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The Rosalind Franklin Papers

Letter from Rosalind Franklin to L. H. Gray pdf (66,275 Bytes) transcript of pdf
Letter from Rosalind Franklin to L. H. Gray
Louis Harold Gray was a physicist and radiation biologist who specialized in the application of radiation to cancer therapy. In this letter, Franklin sought his advice regarding the tendency of viruses to break down during long exposures to x-rays, one of the many challenges in her virus work.
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1 (66,275 Bytes)
1957-02-22 (February 22, 1957)
Franklin, Rosalind
Gray, L. H.
Mount Vernon Hospital
Original Repository: Churchill Archives Centre. The Papers of Rosalind Franklin
Reproduced from the Franklin Collection at the Churchill Archives Centre with the permission of the copyright holder.
Medical Subject Headings (MeSH):
X-Ray Diffraction
Exhibit Category:
Envisioning Viruses: Birkbeck College, London, 1953-1958
Folder Number:
Unique Identifier:
Document Type:
Letters (correspondence)
Series: Work on Tobacco Mosaic Virus (TMV)
Folder: Correspondence and Working Notes, 1953-1959
22nd February, 1957.
Dear Dr. Gray,
I am writing to you at the suggestion of Professor F.S. Dainton. We are studying the structure of crystalline viruses by means of X-ray diffraction, and are much hampered by the rapid deterioration of the virus crystals in the X-ray beam. We use 40-50 KV X-rays, and exposures are long. A very rough calculation shows that a crystal of .04 mm^2 cross-section receives something of the order of 100 Rontgens. per exposure. We should like to be able to make a whole series of measurements on a single crystal, whereas, at present, deterioration is appreciable, even after a single long exposure. I asked Professor Dainton whether he thought it would be possible to inhibit chemically the secondary reactions which follow the production of free radicals by X-rays, and he suggested that I should consult you.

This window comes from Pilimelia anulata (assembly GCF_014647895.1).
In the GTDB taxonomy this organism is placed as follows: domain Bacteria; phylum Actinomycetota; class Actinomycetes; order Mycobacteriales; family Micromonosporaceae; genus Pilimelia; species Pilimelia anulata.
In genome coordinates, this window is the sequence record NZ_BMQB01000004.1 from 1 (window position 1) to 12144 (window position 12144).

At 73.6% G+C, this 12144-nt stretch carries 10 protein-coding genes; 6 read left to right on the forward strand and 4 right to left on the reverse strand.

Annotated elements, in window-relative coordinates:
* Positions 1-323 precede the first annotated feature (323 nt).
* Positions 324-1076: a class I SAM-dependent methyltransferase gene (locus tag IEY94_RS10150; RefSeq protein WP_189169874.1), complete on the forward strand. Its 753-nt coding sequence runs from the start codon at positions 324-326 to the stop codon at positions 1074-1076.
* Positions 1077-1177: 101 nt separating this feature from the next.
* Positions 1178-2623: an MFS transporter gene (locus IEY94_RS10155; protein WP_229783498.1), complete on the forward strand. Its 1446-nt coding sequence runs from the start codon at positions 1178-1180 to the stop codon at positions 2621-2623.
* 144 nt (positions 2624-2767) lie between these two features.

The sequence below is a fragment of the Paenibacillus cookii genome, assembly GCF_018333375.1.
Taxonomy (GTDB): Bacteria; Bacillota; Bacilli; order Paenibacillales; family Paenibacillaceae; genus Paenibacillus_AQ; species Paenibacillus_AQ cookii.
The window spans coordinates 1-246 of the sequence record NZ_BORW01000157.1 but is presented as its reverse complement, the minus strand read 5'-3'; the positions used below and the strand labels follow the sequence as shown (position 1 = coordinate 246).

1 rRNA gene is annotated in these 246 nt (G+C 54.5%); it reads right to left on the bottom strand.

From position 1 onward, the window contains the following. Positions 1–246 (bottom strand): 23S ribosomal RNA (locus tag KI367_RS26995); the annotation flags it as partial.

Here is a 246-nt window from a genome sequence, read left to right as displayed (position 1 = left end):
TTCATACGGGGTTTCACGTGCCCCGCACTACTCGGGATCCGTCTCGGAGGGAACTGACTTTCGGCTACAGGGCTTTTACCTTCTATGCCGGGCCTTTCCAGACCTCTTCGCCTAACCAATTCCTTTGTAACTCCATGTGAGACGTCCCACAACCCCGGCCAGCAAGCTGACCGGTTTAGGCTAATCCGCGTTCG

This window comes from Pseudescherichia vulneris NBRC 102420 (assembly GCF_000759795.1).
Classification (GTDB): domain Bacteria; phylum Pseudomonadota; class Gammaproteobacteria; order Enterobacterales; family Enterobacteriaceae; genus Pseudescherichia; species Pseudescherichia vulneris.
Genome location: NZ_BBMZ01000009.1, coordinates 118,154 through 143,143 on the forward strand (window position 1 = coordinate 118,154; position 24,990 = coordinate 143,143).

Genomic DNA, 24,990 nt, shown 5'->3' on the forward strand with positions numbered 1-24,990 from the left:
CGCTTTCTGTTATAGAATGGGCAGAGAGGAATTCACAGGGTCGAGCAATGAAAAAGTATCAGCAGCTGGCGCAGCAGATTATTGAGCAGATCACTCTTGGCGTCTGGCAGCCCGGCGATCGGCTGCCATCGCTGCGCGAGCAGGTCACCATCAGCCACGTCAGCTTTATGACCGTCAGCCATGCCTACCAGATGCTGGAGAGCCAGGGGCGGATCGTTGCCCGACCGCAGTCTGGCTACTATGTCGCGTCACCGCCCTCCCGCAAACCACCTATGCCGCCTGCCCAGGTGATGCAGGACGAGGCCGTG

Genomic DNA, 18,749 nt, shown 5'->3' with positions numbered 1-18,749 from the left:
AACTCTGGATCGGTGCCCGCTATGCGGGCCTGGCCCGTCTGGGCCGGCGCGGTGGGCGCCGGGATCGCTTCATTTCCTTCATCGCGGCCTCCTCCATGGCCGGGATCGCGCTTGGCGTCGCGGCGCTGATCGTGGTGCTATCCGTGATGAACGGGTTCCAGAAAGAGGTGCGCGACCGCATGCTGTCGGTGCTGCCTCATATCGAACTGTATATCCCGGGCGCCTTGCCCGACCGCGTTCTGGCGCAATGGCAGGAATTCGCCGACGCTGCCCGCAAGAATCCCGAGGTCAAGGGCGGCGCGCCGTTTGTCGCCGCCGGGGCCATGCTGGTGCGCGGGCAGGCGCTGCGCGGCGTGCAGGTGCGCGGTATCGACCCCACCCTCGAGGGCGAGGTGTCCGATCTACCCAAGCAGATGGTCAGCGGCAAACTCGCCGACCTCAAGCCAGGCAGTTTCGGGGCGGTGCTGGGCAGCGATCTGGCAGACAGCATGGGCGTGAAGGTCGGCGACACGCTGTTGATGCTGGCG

We are already experimenting with the effect of lowering the temperature, and of surrounding the crystal with nitrogen instead of air. If you have any other suggestion to make, or would spare the time to discuss the problem, I should be glad to come and see you and should be grateful if you would suggest a convenient time.
Yours sincerely,
Rosalind Franklin.
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